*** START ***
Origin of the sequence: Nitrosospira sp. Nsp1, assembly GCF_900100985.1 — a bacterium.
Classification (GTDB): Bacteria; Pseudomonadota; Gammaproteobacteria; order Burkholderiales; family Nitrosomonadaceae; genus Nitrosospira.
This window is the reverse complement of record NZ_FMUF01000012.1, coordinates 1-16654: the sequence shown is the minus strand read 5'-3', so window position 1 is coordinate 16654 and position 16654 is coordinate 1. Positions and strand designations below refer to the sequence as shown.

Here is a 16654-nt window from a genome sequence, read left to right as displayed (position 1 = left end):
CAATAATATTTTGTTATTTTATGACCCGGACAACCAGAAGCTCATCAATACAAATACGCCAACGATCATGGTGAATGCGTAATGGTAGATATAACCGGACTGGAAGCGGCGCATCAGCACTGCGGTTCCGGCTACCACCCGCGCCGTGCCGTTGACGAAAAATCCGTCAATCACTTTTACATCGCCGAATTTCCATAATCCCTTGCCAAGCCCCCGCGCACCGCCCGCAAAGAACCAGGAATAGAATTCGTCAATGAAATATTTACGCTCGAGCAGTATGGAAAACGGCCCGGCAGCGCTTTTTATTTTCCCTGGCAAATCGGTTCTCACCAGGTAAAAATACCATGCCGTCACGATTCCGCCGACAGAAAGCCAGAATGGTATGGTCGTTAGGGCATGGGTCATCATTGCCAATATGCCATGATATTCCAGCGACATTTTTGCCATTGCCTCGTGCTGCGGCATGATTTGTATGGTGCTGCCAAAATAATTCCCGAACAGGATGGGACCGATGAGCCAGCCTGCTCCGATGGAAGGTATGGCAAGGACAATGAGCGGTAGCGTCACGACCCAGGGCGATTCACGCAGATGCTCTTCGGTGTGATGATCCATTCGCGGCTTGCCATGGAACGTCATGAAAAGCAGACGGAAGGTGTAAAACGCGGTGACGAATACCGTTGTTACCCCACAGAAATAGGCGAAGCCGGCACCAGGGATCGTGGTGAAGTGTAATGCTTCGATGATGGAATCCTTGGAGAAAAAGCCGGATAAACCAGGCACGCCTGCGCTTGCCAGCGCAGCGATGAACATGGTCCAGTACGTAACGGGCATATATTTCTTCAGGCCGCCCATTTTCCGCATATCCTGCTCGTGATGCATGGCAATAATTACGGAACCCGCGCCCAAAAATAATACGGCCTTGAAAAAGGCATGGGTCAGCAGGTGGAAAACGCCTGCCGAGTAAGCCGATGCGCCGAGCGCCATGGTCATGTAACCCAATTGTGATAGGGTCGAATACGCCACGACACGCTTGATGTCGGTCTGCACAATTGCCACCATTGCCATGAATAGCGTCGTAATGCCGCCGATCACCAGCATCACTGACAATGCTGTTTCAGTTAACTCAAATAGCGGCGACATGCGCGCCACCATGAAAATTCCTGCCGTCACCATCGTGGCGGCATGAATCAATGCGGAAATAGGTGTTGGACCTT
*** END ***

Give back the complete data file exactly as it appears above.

Origin of the sequence: Nitrosospira sp. Nsp1, assembly GCF_900100985.1 — a bacterium.
Classification (GTDB): Bacteria; Pseudomonadota; Gammaproteobacteria; order Burkholderiales; family Nitrosomonadaceae; genus Nitrosospira.
This window is the reverse complement of record NZ_FMUF01000012.1, coordinates 1-16654: the sequence shown is the minus strand read 5'-3', so window position 1 is coordinate 16654 and position 16654 is coordinate 1. Positions and strand designations below refer to the sequence as shown.

Here is a 16654-nt window from a genome sequence, read left to right as displayed (position 1 = left end):
CAATAATATTTTGTTATTTTATGACCCGGACAACCAGAAGCTCATCAATACAAATACGCCAACGATCATGGTGAATGCGTAATGGTAGATATAACCGGACTGGAAGCGGCGCATCAGCACTGCGGTTCCGGCTACCACCCGCGCCGTGCCGTTGACGAAAAATCCGTCAATCACTTTTACATCGCCGAATTTCCATAATCCCTTGCCAAGCCCCCGCGCACCGCCCGCAAAGAACCAGGAATAGAATTCGTCAATGAAATATTTACGCTCGAGCAGTATGGAAAACGGCCCGGCAGCGCTTTTTATTTTCCCTGGCAAATCGGTTCTCACCAGGTAAAAATACCATGCCGTCACGATTCCGCCGACAGAAAGCCAGAATGGTATGGTCGTTAGGGCATGGGTCATCATTGCCAATATGCCATGATATTCCAGCGACATTTTTGCCATTGCCTCGTGCTGCGGCATGATTTGTATGGTGCTGCCAAAATAATTCCCGAACAGGATGGGACCGATGAGCCAGCCTGCTCCGATGGAAGGTATGGCAAGGACAATGAGCGGTAGCGTCACGACCCAGGGCGATTCACGCAGATGCTCTTCGGTGTGATGATCCATTCGCGGCTTGCCATGGAACGTCATGAAAAGCAGACGGAAGGTGTAAAACGCGGTGACGAATACCGTTGTTACCCCACAGAAATAGGCGAAGCCGGCACCAGGGATCGTGGTGAAGTGTAATGCTTCGATGATGGAATCCTTGGAGAAAAAGCCGGATAAACCAGGCACGCCTGCGCTTGCCAGCGCAGCGATGAACATGGTCCAGTACGTAACGGGCATATATTTCTTCAGGCCGCCCATTTTCCGCATATCCTGCTCGTGATGCATGGCAATAATTACGGAACCCGCGCCCAAAAATAATACGGCCTTGAAAAAGGCATGGGTCAGCAGGTGGAAAACGCCTGCCGAGTAAGCCGATGCGCCGAGCGCCATGGTCATGTAACCCAATTGTGATAGGGTCGAATACGCCACGACACGCTTGATGTCGGTCTGCACAATTGCCACCATTGCCATGAATAGCGTCGTAATGCCGCCGATCACCAGCATCACTGACAATGCTGTTTCAGTTAACTCAAATAGCGGCGACATGCGCGCCACCATGAAAATTCCTGCCGTCACCATCGTGGCGGCATGAATCAATGCGGAAATAGGTGTTGGACCTT